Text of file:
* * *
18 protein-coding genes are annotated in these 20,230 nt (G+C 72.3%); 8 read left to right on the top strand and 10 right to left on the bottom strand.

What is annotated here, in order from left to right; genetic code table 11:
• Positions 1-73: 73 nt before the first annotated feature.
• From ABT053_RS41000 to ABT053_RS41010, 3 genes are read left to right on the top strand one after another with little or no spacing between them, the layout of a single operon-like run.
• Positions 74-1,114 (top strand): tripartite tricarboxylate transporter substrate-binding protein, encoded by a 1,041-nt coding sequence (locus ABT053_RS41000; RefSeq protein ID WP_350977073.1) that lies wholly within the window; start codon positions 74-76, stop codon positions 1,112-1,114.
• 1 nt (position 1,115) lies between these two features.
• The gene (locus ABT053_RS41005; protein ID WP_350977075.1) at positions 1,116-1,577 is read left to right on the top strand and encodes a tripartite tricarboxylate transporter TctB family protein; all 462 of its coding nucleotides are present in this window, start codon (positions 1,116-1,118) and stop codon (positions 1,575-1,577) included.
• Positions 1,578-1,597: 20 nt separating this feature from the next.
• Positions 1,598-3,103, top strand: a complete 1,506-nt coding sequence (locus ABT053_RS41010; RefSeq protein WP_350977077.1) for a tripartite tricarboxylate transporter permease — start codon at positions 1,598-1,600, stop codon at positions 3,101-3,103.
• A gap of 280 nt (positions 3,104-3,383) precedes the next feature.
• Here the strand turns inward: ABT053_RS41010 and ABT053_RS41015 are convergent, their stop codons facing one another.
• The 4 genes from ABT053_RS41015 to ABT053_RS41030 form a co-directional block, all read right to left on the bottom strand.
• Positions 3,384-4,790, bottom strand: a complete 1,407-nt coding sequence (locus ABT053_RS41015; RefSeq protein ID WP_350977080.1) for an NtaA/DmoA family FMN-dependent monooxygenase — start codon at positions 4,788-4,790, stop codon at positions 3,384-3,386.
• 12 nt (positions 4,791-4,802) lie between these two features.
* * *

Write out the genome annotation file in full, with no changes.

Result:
18 protein-coding genes are annotated in these 20,230 nt (G+C 72.3%); 8 read left to right on the top strand and 10 right to left on the bottom strand.

What is annotated here, in order from left to right; genetic code table 11:
• Positions 1-73: 73 nt before the first annotated feature.
• From ABT053_RS41000 to ABT053_RS41010, 3 genes are read left to right on the top strand one after another with little or no spacing between them, the layout of a single operon-like run.
• Positions 74-1,114 (top strand): tripartite tricarboxylate transporter substrate-binding protein, encoded by a 1,041-nt coding sequence (locus ABT053_RS41000; RefSeq protein ID WP_350977073.1) that lies wholly within the window; start codon positions 74-76, stop codon positions 1,112-1,114.
• 1 nt (position 1,115) lies between these two features.
• The gene (locus ABT053_RS41005; protein ID WP_350977075.1) at positions 1,116-1,577 is read left to right on the top strand and encodes a tripartite tricarboxylate transporter TctB family protein; all 462 of its coding nucleotides are present in this window, start codon (positions 1,116-1,118) and stop codon (positions 1,575-1,577) included.
• Positions 1,578-1,597: 20 nt separating this feature from the next.
• Positions 1,598-3,103, top strand: a complete 1,506-nt coding sequence (locus ABT053_RS41010; RefSeq protein WP_350977077.1) for a tripartite tricarboxylate transporter permease — start codon at positions 1,598-1,600, stop codon at positions 3,101-3,103.
• A gap of 280 nt (positions 3,104-3,383) precedes the next feature.
• Here the strand turns inward: ABT053_RS41010 and ABT053_RS41015 are convergent, their stop codons facing one another.
• The 4 genes from ABT053_RS41015 to ABT053_RS41030 form a co-directional block, all read right to left on the bottom strand.
• Positions 3,384-4,790, bottom strand: a complete 1,407-nt coding sequence (locus ABT053_RS41015; RefSeq protein ID WP_350977080.1) for an NtaA/DmoA family FMN-dependent monooxygenase — start codon at positions 4,788-4,790, stop codon at positions 3,384-3,386.
• 12 nt (positions 4,791-4,802) lie between these two features.